Faculty in the Field

When Asteroids Attack
Our Earth is moving through a hail of bullets
by Bruce Simonson, Professor and Chair, Department of Geology

Dinosaurs are one of the great success stories of evolution, ruling the earth unchallenged for 180 million years. Their abrupt disappearance 65 million years ago was a mystery until 1980, when geologists uncovered evidence that a large impact took place at the time they went extinct. The responsible party was probably an asteroid or comet some six miles wide that hit and formed a 100-mile crater in what is now southern Mexico. Geophysicist Glen Penfield ’75 helped survey the area for a petroleum company in the late ’70s, and, in an impressive display of original thinking, identified it as an impact crater.

Much of the Mexican bedrock was vaporized by the energy of the impact, that congealed into spherical droplets in space. As they fell back to Earth, the friction from these spherules made the atmosphere hot enough to ignite global wildfires. Other types of environmental havoc wrought by the impact included tsunami waves over 100 feet high crashing on the southern shores of North America, months of darkness and cold from the dust lofted into the atmosphere, then centuries of greenhouse warmth from the carbon dioxide released by the vaporized limestone.

Despite this remarkable discovery, geologists have been slow to recognize the evidence of cosmic impacts throughout our planet’s history. For years, I was among the scientists who viewed impacts as insignificant sideshows. A growing body of evidence now suggests otherwise. As the late Gene Shoemaker remarked, “It’s like being in a hail of bullets all the time.” Shoemaker was referring to our co-inhabitants in the solar system that whiz by Earth all the time and occasionally collide with us. The vast majority of these celestial bodies are no larger than golf balls that simply “flame out” harmlessly as meteors or shooting stars, but others are much larger than humans. In 1908, a 200-foot chunk of rock and ice exploded as it fell in Siberia, flattening and burning hundreds of square miles of forest, and in 1994, a comet that Shoemaker co-discovered struck Jupiter’s surface and left scars as wide as Earth. Asteroids and comets hit with such force due to their high speeds—12 miles per second—the equivalent of a four-minute trip between New York and Los Angeles.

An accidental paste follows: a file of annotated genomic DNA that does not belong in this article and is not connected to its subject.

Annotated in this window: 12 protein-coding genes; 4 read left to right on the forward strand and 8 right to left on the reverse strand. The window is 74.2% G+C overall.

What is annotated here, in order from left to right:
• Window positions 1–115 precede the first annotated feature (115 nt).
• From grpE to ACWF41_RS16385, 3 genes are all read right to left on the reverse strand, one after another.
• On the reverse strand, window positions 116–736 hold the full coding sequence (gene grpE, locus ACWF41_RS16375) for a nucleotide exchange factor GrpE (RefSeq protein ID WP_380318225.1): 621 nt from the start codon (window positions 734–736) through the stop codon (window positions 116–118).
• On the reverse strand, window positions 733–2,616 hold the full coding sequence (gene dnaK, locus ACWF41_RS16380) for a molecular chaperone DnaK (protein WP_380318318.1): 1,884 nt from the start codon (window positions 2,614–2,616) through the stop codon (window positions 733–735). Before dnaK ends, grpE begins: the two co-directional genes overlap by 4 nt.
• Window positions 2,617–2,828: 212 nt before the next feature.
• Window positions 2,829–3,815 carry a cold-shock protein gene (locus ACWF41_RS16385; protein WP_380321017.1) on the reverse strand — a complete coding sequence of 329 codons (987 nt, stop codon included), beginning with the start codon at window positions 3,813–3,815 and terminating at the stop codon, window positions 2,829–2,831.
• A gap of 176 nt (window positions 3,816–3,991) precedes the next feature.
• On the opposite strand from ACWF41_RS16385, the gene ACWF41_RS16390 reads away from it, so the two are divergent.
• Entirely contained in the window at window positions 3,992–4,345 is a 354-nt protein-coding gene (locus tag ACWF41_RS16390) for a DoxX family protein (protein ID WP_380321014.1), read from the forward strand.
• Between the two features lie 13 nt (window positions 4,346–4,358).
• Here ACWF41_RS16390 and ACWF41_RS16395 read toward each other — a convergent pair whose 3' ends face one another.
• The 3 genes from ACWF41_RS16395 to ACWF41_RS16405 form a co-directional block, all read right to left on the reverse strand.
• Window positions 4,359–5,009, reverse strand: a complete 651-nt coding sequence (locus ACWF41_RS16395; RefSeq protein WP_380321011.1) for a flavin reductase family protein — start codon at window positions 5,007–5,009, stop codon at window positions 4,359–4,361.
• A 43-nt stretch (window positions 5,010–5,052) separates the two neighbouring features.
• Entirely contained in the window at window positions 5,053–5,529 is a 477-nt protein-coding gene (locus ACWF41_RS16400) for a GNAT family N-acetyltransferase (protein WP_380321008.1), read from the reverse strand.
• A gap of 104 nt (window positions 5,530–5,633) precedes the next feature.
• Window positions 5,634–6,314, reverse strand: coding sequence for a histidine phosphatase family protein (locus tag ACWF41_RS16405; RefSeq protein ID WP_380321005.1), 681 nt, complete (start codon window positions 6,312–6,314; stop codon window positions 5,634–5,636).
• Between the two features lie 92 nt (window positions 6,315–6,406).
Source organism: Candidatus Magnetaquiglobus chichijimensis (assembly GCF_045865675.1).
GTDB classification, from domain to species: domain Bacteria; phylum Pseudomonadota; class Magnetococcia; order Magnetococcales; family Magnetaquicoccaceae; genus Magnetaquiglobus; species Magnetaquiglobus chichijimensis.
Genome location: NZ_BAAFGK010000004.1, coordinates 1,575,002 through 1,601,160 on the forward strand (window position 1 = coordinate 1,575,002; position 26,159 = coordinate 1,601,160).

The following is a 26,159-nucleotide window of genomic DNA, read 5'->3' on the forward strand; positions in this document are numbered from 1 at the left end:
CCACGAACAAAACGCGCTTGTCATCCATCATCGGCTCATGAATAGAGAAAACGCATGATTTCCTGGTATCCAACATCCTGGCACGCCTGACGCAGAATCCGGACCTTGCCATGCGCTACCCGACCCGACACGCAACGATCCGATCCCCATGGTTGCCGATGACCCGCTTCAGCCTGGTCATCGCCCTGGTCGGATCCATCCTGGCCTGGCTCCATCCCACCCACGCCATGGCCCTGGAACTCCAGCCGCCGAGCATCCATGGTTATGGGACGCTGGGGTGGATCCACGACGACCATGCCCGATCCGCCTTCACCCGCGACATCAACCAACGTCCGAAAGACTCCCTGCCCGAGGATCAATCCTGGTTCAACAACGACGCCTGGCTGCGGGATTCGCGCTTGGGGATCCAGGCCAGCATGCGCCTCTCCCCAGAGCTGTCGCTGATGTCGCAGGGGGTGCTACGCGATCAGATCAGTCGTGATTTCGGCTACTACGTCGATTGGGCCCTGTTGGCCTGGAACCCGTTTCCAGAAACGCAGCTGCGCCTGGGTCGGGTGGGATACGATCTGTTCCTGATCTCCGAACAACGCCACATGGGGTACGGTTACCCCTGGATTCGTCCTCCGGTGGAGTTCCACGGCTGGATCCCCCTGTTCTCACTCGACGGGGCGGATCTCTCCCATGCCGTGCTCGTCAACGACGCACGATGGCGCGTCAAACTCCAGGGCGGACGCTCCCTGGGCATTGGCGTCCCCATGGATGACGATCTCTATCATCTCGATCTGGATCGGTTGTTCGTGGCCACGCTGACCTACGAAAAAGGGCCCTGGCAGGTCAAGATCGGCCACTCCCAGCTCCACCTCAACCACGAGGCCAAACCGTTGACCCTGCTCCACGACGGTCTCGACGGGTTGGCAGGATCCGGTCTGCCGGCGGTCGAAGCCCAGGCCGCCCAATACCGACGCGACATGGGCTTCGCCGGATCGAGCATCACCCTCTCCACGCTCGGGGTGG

The main focus of my research is the question of how Earth’s past surface environments differ from those today. Deciphering early Earth history has both esoteric and practical uses, such as understanding how life evolved and locating large deposits of iron ore.
What I didn’t think was worth investigating was evidence of celestial impacts such as the one that killed the dinosaurs, but that’s just what I found in ancient formations in Western Australia. The evidence took the form of a thin layer of rock rich in impact-melt spherules. Easy to overlook in the field, these spherical shapes tell the story of an object at least one mile wide hitting the earth and spreading vaporized rock and debris far and wide. It takes only a small piece of sediment to recognize a spherule layer.
In the course of a dozen field trips to Western Australia and South Africa with alumnus Scott Hassler ’82 and student field assistants, we have discovered spherule layers in five different geological formations—a significant find, considering that a century of searching has revealed only 200 impact craters on the entire planet. Three of these layers were probably produced by a single large impact 2.6 billion years ago.

Since publishing articles about our research, I have received inquiries from scientists who believe they have similar layers in other formations, including the British scientist who sent me a promising sample from a 2-billion-year-old formation in Greenland. I am confident that more of these layers will be discovered—serving as a Rosetta stone to help us interpret the frequency and effects of large impacts throughout Earth’s history.
For the current inhabitants of our planet, a key question is how long it will be before another dinosaur-killing type of impact takes place. Based on studies of craters and telescopic surveys of space-hurtling objects, a strike of this magnitude probably occurs once every 100 million years. A smaller impact, such as the 1908 explosion in Siberia, occurs once every few centuries, but would be catastrophic if it happened in a heavily populated area.

As for my own research, the spherule layers we’ve discovered provide new evidence that that impacts were more frequent early in Earth’s history. A small corner of Australia shows evidence of at least three huge impacts, whereas only one spherule layer of comparable size has been found in all of the strata deposited during the last 20 percent of geologic time.

Large impacts are rare and unusual events, but the forces they unleash defy description. The human race should not wait until the next one happens to try to understand them.

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